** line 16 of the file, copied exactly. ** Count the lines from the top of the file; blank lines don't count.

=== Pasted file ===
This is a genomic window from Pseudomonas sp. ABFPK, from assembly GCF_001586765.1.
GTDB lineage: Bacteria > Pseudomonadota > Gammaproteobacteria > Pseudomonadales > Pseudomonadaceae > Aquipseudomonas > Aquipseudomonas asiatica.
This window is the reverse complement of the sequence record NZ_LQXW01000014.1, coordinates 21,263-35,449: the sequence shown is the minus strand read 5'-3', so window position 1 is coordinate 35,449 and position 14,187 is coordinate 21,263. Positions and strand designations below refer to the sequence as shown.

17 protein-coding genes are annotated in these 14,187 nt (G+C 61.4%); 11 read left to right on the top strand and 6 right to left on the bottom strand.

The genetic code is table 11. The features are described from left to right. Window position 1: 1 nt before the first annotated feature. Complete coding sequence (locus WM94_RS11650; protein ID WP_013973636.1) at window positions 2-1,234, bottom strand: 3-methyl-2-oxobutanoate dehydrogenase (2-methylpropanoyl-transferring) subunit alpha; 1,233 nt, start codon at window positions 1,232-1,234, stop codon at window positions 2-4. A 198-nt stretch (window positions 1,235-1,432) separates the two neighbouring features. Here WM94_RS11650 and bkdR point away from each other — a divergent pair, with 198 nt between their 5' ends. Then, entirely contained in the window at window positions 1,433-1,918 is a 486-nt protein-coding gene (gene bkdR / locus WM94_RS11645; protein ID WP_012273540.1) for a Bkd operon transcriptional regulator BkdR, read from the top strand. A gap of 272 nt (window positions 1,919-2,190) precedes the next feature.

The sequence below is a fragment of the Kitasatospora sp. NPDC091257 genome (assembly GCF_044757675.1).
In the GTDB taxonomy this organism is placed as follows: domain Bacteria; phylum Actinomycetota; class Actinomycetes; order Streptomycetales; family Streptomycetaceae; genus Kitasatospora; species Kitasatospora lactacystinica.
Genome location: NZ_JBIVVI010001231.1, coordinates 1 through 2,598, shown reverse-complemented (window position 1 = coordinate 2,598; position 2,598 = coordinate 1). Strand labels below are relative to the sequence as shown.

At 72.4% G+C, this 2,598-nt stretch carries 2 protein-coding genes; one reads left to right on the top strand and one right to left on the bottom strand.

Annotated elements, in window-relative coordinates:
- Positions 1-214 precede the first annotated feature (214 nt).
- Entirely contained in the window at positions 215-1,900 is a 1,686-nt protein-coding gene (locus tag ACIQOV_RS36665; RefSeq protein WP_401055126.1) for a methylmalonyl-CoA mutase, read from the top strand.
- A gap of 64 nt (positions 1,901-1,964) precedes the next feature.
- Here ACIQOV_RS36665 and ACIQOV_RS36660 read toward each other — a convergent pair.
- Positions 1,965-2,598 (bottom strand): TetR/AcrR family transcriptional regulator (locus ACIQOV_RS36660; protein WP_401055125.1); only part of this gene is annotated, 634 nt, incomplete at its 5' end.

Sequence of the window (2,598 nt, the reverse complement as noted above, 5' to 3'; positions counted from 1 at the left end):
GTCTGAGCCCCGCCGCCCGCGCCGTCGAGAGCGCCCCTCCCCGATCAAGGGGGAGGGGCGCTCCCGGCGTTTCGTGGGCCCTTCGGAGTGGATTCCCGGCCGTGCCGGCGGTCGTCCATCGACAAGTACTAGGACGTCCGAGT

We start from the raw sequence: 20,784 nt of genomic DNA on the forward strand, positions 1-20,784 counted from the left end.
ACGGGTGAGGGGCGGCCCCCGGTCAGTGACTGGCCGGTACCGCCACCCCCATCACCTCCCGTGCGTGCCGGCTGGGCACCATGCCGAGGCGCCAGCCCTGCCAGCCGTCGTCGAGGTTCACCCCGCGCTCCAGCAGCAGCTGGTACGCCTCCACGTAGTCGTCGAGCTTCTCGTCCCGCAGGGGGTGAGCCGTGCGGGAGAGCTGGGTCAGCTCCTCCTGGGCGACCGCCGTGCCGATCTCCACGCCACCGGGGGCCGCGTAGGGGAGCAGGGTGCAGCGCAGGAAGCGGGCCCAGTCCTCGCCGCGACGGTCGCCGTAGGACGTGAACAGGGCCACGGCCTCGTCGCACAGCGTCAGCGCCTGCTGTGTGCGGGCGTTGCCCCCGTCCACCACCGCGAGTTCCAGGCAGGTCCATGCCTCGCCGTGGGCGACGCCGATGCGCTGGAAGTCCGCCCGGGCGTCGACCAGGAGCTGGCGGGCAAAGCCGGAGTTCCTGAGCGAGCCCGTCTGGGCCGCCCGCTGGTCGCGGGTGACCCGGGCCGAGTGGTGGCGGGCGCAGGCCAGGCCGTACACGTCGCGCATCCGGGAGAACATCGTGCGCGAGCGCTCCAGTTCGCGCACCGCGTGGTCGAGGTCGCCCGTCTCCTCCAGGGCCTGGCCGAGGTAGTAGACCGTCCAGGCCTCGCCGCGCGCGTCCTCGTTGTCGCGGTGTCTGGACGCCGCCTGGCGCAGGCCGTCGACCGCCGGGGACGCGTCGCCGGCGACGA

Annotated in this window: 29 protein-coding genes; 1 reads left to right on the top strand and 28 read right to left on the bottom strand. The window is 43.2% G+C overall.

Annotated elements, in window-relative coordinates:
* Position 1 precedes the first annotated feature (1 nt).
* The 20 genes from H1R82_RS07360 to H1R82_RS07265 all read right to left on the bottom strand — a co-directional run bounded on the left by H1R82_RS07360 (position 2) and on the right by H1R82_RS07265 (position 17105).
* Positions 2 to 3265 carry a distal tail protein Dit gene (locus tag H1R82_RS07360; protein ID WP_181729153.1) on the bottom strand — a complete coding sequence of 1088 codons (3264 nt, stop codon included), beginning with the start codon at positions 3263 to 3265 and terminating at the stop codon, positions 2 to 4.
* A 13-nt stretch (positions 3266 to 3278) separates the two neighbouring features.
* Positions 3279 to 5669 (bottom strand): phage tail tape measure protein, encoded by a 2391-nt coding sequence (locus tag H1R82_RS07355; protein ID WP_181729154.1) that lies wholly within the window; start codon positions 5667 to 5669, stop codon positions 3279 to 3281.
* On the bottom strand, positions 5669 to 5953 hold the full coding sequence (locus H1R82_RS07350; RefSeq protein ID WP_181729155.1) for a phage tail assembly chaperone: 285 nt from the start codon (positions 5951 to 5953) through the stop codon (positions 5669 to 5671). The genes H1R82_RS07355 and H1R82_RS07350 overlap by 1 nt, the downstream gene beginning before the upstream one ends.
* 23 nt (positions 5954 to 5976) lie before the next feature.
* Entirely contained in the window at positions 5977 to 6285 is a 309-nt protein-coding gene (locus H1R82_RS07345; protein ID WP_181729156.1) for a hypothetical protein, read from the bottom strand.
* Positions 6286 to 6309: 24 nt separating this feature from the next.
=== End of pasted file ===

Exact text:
Sequence of the window (2,598 nt, the reverse complement as noted above, 5' to 3'; positions counted from 1 at the left end):